Monday, August 11, 2008

Improving TV Coverage of Cycling

So, what do you know? The Olympics are here, and NBC is actually broadcasting some of the cycling. Hip-hooray! It’s wonderful to finally see pro cyclists in some detail on the television screen, after following most of the international racing season on my Mac. On TV, there’s no jumpy “slide-show” video, no tinny audio, no tedious hours of poor commentating.


Even the Olympic coverage is annoyingly scant. And though NBC did go to the considerable trouble of creating a complicated Web site that lists exactly when every half hour of cycling would be broadcast, so far the schedule has been completely unreliable. It’ll get you watching on the right day of the week, but that’s it.

My wife and I have been discussing what it would take to get better TV coverage of cycling in the United States. What’s available now really just outright stinks. In order to watch the Giro D’Italia, I had to subscribe to an Italian-language cable station for the month of June – and I don’t speak Italian. (See a fun report on that experience here). The Giro is the second most popular bike race on the planet.

If I’d wanted to watch the Tour de France on TV, I’d have had to pay for a month of a new level of cable subscription-- $48.00 extra. I just finished grad school and am about to start a job in what I refer to as a “personally rewarding field.” (Translation: I’m a mental health counselor.) I watched the wrap-ups on the Web, streamed some of the free but mind-numbing live broadcasting from Eurosport, and tuned in to the excellent Daily Tour podcasts from the FredCast. But it just wasn't the same.

Why is it that I can watch bowling or poker any week I might want to, but not the three most important cycling races in the world, which have tens of millions of viewers elsewhere? Races that dominate European TV for weeks, and that sponsors spend gajillions of dollars on?

A first response might be, “Broadcasters have to sense a much bigger market in the U.S. than they do now. Money talks, and cycling just doesn’t have the same audience as baseball or even poker.” But I question that answer. Are Europeans genetically more inclined to cycling than we are? Their mania had to start somewhere! Early journalists knew that stage races made a terrific story, and conveyed that story in such a way that it sank deep into the local psyche. Did poker have a huge audience in the U.S. before channels started broadcasting it right and left? It all starts somewhere.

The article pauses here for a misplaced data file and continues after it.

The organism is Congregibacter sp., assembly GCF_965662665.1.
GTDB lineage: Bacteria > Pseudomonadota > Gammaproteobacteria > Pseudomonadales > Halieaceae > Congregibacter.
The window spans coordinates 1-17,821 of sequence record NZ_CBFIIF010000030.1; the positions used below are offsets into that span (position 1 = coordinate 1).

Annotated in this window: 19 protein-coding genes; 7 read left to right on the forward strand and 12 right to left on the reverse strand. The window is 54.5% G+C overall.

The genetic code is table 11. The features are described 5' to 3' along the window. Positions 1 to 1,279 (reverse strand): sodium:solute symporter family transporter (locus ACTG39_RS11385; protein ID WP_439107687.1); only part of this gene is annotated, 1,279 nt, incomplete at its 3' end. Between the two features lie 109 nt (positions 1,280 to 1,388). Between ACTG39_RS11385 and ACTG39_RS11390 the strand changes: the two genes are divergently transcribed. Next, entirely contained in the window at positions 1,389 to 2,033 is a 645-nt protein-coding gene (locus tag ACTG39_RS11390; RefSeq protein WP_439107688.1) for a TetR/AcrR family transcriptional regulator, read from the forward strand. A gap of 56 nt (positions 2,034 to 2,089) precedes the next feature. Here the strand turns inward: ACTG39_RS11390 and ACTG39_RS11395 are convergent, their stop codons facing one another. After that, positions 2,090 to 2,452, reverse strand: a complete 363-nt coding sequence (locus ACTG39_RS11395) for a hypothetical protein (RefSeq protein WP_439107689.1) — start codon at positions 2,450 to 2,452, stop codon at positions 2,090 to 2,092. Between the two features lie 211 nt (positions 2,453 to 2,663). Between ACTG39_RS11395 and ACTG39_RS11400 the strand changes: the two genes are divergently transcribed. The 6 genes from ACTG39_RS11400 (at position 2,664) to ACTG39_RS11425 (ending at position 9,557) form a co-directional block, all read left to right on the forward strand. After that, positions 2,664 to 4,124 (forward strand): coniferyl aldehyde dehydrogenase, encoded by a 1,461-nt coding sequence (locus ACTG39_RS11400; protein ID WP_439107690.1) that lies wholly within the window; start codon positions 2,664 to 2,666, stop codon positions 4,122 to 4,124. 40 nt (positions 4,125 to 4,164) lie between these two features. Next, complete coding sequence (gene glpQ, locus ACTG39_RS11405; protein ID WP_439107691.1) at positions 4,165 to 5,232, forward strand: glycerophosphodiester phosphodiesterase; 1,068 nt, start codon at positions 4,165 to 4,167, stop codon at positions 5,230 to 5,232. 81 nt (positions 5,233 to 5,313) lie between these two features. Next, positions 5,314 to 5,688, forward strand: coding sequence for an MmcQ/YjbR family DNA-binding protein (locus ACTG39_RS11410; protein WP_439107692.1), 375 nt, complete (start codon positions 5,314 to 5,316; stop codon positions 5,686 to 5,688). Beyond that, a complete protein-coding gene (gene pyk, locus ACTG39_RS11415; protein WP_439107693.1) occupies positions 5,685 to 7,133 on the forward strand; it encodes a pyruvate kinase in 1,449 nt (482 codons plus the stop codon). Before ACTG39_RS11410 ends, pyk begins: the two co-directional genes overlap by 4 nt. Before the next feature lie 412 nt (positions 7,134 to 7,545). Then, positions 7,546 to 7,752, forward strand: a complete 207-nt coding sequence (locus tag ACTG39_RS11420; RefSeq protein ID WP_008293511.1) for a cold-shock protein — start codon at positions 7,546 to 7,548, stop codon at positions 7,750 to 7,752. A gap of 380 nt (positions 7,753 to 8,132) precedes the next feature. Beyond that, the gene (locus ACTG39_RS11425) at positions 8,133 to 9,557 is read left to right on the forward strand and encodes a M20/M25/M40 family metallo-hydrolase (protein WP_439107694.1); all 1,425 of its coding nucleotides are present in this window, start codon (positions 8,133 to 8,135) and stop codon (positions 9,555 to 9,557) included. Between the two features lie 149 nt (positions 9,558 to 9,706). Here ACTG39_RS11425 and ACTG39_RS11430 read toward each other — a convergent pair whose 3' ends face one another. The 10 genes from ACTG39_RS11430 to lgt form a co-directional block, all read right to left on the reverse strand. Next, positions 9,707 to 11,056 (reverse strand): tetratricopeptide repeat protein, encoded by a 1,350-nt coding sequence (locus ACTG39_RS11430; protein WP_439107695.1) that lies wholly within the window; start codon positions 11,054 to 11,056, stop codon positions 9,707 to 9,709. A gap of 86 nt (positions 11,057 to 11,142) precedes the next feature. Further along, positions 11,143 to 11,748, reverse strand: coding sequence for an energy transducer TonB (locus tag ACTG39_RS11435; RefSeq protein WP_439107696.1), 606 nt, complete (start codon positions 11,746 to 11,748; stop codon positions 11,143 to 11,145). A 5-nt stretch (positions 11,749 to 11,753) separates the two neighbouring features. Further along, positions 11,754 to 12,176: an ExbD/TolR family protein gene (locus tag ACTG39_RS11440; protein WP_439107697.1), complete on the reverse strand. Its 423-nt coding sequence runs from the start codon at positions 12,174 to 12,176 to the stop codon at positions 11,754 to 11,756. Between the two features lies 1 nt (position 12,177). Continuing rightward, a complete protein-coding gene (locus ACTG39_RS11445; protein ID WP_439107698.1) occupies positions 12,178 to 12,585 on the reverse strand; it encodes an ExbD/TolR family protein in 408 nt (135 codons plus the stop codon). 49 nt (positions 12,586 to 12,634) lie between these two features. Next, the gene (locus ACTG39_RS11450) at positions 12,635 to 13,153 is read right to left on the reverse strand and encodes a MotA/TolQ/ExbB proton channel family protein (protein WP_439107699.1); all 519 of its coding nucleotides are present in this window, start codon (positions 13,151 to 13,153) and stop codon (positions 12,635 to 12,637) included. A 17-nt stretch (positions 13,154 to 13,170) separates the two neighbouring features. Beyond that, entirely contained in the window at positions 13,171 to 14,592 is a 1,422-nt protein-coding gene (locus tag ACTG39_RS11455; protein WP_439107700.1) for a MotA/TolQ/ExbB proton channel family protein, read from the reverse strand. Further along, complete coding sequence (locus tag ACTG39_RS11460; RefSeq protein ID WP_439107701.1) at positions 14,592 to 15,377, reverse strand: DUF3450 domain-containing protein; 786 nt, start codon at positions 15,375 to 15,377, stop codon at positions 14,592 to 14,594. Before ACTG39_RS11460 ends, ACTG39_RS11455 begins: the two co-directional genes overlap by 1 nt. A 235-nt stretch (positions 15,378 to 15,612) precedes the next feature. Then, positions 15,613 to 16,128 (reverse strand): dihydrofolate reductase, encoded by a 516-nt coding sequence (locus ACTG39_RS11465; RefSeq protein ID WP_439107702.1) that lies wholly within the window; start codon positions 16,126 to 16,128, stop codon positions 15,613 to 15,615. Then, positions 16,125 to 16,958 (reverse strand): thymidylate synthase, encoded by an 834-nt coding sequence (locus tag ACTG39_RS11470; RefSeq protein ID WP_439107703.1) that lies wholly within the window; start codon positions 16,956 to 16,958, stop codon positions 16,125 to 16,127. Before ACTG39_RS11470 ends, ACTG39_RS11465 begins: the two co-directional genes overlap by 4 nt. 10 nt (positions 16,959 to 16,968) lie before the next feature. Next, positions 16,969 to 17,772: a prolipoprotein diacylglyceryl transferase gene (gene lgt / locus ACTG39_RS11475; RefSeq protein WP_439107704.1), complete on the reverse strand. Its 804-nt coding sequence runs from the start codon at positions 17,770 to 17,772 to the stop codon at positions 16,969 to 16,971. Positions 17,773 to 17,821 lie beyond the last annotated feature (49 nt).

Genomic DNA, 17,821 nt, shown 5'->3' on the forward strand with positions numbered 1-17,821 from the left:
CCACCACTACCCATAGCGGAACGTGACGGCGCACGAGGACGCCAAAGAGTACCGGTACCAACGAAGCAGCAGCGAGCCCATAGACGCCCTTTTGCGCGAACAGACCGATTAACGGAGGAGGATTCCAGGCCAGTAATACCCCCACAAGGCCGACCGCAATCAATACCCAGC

I remember reading somewhere that Americans have more recreational bikes per capita than nearly any other nation (don’t count China; that’s mainly commuting). That means we love to get on our bikes, right? On a given Saturday, I wager I’ll see way more people on the local bike trail than I will if I trundle down to the all the nearby bowling alleys that evening and count up folks rolling frames. How hard would it be to cultivate in those people an appreciation of a few of the finer points of racing, so that they would get hooked after watching some tastefully condensed coverage of a major road race?

The Tour of California is garnering more viewers and sponsors every year, and there’s even talk of it being respected as highly as some of the more prestigious European races. And then there are the countless classics themselves, in France, Belgium, beautiful places with storied terrain that make terrific videography.

Maybe this is all idealism, and it really couldn't happen that way. But I ask you, doesn't it seem entirely possible?

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